The Weekend Starts Here...

The Weekend Starts Here...


“There’s no doubt that investors need greater transparency and for the costs they are paying to be presented in a way which is both easy for them to understand and helps to inform their choices by being presented in a manner which enables them to compare the costs of different funds.  It will also hopefully serve to drive down those costs over time as, generally, with greater transparency comes greater competition.”  ICYMI, You get what you don’t pay for  [4 min read]

“It’s very difficult to imagine from the psychological analysis of what expertise is that you can develop true expertise in, say, predicting the stock market,” he said.  “You cannot because the world isn’t sufficiently regular for people to learn rules.”  Behavioural finance expert and Nobel Laureate, Daniel Kahneman, recently gave an interesting talk at the 71st CFA Institute Annual Conference in Hong Kong [6 min read]

The difference between investing and speculating. [3 min read]  [Charlie Bilello]

“…when you accept how incomplete the details of history must be, your takeaways should be as broad as possible. Themes > specifics.”  [5 min read]  [Morgan Housel]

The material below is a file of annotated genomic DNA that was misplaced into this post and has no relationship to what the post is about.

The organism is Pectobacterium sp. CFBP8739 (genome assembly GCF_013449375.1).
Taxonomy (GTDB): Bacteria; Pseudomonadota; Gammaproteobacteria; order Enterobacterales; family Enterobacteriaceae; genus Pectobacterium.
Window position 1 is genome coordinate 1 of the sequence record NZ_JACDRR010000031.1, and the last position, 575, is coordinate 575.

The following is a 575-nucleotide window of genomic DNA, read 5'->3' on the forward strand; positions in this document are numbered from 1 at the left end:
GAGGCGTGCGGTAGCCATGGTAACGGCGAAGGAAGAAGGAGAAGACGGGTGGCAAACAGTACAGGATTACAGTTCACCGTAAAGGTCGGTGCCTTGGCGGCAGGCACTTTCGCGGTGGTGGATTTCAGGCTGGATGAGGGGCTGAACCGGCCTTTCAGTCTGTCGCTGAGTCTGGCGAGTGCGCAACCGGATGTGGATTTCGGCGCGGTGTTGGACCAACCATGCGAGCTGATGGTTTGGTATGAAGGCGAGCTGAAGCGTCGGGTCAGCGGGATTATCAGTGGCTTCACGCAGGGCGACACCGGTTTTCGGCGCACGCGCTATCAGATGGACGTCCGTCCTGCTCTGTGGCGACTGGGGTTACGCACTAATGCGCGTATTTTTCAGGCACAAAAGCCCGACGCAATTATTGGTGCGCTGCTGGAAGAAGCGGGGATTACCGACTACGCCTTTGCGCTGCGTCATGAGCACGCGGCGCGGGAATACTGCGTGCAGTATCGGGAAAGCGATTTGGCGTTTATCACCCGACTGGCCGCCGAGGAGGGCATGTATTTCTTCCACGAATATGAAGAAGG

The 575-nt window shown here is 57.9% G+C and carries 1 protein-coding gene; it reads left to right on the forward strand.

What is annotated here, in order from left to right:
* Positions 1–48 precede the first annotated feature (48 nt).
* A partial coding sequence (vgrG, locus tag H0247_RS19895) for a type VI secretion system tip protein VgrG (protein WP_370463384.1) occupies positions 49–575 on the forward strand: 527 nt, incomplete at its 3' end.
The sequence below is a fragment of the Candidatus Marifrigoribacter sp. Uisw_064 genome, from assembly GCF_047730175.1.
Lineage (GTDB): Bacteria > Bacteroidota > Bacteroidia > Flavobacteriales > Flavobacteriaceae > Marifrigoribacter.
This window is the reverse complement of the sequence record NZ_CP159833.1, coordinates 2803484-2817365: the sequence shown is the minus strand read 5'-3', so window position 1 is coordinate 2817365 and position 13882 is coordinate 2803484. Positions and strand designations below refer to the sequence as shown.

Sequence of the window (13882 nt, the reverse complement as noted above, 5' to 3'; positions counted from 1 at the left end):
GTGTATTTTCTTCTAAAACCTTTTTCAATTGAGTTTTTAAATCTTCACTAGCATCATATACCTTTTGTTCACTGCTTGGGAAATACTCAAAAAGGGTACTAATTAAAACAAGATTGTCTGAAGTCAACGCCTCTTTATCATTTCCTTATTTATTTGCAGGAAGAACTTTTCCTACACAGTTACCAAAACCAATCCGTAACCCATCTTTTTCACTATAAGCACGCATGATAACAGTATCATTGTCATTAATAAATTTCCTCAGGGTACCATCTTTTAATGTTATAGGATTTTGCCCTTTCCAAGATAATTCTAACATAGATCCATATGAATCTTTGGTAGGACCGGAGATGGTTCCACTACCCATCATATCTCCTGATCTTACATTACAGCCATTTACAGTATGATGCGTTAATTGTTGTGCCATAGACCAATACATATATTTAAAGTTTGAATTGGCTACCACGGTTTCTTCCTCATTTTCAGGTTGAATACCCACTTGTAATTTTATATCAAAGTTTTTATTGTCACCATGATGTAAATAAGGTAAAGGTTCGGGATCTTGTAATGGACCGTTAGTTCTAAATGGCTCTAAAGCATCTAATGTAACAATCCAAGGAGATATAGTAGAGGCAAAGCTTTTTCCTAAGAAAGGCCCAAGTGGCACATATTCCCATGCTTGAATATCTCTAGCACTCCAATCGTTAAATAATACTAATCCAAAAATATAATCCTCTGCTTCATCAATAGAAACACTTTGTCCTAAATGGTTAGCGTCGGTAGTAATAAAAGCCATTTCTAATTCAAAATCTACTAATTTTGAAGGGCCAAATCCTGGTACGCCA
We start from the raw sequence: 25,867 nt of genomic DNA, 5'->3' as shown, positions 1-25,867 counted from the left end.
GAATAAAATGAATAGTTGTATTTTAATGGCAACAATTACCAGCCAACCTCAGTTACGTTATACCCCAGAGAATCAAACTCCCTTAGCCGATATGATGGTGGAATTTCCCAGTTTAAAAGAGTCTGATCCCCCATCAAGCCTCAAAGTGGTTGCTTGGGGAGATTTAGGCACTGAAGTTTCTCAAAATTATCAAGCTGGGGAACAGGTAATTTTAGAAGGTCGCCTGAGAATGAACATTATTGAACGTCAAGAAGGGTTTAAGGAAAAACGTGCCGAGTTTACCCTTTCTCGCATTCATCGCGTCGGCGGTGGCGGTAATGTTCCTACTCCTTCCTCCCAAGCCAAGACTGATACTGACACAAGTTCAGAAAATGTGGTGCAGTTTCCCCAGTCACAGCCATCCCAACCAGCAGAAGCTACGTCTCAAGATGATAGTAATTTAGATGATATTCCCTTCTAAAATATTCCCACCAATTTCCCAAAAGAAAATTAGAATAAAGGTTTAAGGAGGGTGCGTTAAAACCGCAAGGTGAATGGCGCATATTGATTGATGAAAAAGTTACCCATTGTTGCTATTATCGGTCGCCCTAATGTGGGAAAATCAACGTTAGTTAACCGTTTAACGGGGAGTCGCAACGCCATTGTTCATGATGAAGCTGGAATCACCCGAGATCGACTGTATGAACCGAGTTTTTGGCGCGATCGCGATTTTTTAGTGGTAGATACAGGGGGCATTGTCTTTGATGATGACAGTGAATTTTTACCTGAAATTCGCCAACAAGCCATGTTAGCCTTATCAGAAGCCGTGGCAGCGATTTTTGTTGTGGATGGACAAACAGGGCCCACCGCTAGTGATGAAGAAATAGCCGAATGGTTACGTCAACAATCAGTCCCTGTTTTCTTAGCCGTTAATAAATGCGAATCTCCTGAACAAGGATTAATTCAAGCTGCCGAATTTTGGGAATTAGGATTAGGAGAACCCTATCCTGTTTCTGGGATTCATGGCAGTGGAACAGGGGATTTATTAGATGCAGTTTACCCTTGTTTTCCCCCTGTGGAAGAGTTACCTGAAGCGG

In a week which saw two celebrity suicides, this thought-provoking piece caught my eye.  We must find a way to remove the stigma of depression and mental illness in our society so that people can ask for the help they so desperately need.  [8 min read]  [Rusty Guinn]

The message that costs matter is really gaining some traction now. [3 min read]  [Morningstar]

And this: “Enlightened advisors are focusing on the client’s needs and talking about what they can actually deliver – high quality, highly personalized ongoing advice and counseling.” [4 min read]   [Josh Brown]

This next piece is a quite remarkable story about a lottery winner and illustrates how we really have no way of knowing how we might react in certain situations until we find ourselves in them.  [4 min read]  [Nick Maggiulli]

“There are things that happen in this world on a regular basis that are totally unexpected — natural disasters, accidents, terrorism, disease, tragedy, market crashes, geopolitical events and so on. There are certain things you can never really plan for in terms of when, how, and why they’ll happen.”   Even if you could predict the future, would it help?  [4 min read]  [Ben Carlson]

“Having an asset allocation that is suitable for your requirements, considering valuations and thinking about how best to control your behaviour is the surest way to deliver solid results, whilst avoiding the most common investment mistakes.”  Focus on the things you can control.  [3 min read]

When Trump was first elected, it seemed that markets reacted to every tweet.  Now, not so much, despite the roller coaster ride he’s taken us on.  Here are some reasons why that might be.  [3 min read]  [Barry Ritholtz]

And finally.  I’m a sucker for optical illusions.  This is a good one.  [Animation]  [Steve Stuart-Williams]

Whatever you’re up to this weekend, I hope it’s a good one.